By Sonali Rajan
Within a 24-hour period this past weekend, our country suffered four mass shootings. In the first, a gunman killed 22 people (including children) and left dozens more injured at a Walmart in El Paso, Texas. Then hours later, a gunman killed 9 people and left more than two dozen others injured in a popular nightlife area of Dayton, Ohio.
But what unnerves me – what keeps me up at night – is that these mass shootings, horrific as they were, still don’t capture the full scope of gun violence that took place in the U.S. this past weekend.
While we were reeling from the news coming out of El Paso and Dayton, there were multiple shootings taking place in Chicago, including a third mass shooting that injured seven people early Sunday morning. We didn’t hear much about this third incident – an unfortunate result of the frequency of these kinds of events and the fact that crime in certain neighborhoods simply doesn’t garner such media attention.
The gun violence didn’t end there. Later that day, four men were shot in a convenience store in Memphis, Tennessee in yet another mass shooting, just hours after two women were shot on the streets of Morganton, North Carolina. And other forms of gun violence have become so commonplace, they don’t even make the news. For example, each day, on average, 61 people die via gun suicide.
Make no mistake: Gun violence in the U.S. is a public health epidemic. More than 100,000 people are shot with a gun every year, and nearly 40,000 die. Thousands of these are children. And this number doesn’t even begin to take into consideration other forms of exposure to gun violence that undoubtedly have serious long-term implications: hearing gunfire, witnessing gunshots, and/or having a friend or family member who has been killed with a gun, for example.
To quote emergency room physicians, trauma surgeons, and other clinicians who are relentlessly called upon to respond to the daily persistence of gun violence: “The only thing worse than a death, is a death that could be prevented.”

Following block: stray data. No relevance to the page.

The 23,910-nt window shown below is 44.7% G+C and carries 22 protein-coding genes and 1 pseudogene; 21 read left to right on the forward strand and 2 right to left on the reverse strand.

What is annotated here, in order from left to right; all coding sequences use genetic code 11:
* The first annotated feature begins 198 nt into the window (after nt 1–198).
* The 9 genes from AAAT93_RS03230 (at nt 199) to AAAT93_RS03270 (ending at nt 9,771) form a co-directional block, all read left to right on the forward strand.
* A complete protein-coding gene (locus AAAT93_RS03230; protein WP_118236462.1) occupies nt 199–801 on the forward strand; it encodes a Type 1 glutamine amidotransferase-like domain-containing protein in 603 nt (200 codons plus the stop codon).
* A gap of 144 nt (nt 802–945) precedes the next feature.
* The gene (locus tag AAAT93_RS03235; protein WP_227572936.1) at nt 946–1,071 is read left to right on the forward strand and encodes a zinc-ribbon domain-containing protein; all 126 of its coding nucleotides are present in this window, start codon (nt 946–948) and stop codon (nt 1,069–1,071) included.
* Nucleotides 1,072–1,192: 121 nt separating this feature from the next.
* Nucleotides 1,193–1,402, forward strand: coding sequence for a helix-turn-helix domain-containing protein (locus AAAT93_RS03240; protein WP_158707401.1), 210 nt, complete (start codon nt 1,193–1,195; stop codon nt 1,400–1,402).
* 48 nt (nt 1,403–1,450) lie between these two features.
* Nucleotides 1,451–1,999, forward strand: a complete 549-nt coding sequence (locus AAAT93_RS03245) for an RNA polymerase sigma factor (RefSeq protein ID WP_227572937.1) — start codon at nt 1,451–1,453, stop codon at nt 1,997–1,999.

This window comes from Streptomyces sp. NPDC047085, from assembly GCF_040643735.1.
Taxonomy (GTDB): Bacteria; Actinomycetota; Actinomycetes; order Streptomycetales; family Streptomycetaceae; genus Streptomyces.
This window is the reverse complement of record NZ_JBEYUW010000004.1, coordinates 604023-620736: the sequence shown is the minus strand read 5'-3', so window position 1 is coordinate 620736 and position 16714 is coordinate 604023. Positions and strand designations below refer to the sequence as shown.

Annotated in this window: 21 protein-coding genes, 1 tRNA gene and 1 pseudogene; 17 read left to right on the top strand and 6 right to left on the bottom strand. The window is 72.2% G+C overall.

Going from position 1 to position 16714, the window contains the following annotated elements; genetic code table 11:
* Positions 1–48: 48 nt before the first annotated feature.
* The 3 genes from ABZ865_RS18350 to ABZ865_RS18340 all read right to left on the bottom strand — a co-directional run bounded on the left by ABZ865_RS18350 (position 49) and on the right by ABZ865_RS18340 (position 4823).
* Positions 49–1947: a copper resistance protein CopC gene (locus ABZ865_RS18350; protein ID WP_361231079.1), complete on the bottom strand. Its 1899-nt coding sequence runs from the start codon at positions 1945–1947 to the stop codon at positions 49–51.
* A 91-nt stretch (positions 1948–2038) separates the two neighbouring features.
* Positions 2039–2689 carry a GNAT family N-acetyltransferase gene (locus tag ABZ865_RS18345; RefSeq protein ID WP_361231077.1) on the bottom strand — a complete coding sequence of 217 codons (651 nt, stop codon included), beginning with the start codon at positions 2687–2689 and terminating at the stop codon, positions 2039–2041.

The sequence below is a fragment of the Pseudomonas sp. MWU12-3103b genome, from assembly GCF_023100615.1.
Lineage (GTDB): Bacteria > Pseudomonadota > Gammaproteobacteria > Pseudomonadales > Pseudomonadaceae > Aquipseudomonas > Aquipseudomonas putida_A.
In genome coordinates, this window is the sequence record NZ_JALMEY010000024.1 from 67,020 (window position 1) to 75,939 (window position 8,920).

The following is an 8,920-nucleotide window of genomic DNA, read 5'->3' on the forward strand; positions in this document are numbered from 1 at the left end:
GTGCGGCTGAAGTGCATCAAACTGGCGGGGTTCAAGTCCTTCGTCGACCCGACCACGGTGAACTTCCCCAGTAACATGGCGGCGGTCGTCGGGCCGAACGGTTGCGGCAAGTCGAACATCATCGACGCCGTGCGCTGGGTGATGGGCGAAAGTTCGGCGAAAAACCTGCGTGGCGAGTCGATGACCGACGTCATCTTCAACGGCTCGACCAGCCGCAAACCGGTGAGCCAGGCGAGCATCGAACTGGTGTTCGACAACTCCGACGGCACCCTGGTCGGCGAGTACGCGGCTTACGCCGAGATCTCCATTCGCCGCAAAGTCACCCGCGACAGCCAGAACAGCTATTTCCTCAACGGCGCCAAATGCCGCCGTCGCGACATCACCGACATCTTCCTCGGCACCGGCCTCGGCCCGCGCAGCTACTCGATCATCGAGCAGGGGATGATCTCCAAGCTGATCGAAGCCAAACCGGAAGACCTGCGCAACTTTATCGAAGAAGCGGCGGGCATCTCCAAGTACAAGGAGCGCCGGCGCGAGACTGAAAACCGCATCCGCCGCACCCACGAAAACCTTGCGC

And that’s the point: Gun violence is preventable, and we need to confront gun violence as the largely preventable public health epidemic it is. As educators and education researchers, we must make this public health issue an integral part both of our work and the social justice efforts we champion in and outside of our classrooms. Gun violence is not only taking place in our schools, but, as we saw this weekend, this generation of children is growing up in communities shattered by gun violence on a daily basis. And as we saw in El Paso, some of our most vulnerable communities are being targeted as a direct result of racism and hateful rhetoric, which is antithetical to our values as educators.
As my colleagues and I have previously argued, we must pursue and adopt a multi-faceted approach to the prevention of gun violence. Much as we champion efforts to close the achievement gap, reduce rates of drunk driving, and reverse the obesity epidemic, preventing gun violence will require shifts in policy, resource allocation, and programmatic efforts, while acknowledging the systemic factors that exacerbate the problem of gun violence to begin with.
What does that mean for us? It means thinking about solutions to this epidemic creatively and drawing on the expertise of researchers and practitioners across disciplines. It means looking to the excellent work of many – including my colleagues here at Columbia – to implement reasonable policies that might help reduce access to deadly firearms and, by extension, reduce the lethality of mass shootings. And it means advocating for significant federal investments in firearm prevention research so that we can engage in the scientific study of this issue, which is so badly needed.
In the coming days we will learn more details about the perpetrators, the manner in which each of these mass shootings ended, and we will be presented with an accurate body count. We will see the familiar parade of empty thoughts and prayers play out on social media, followed by inaction by many – and worse – indifference. But we can – and should – challenge that indifference and advocate persistently and consistently for efforts that might help contribute to solutions to this kind of violence. As I wrote three years ago in the wake of the Pulse Nightclub mass shooting in Orlando, FL, which claimed the lives of 49 people, the right to be safe is a human right. And this right remains worth fighting for.
Sonali Rajan is Associate Professor of Health Education in the Department of Health and Behavior Studies at Teachers College, Columbia University. She also holds a secondary faculty appointment in the Department of Epidemiology at the Mailman School of Public Health.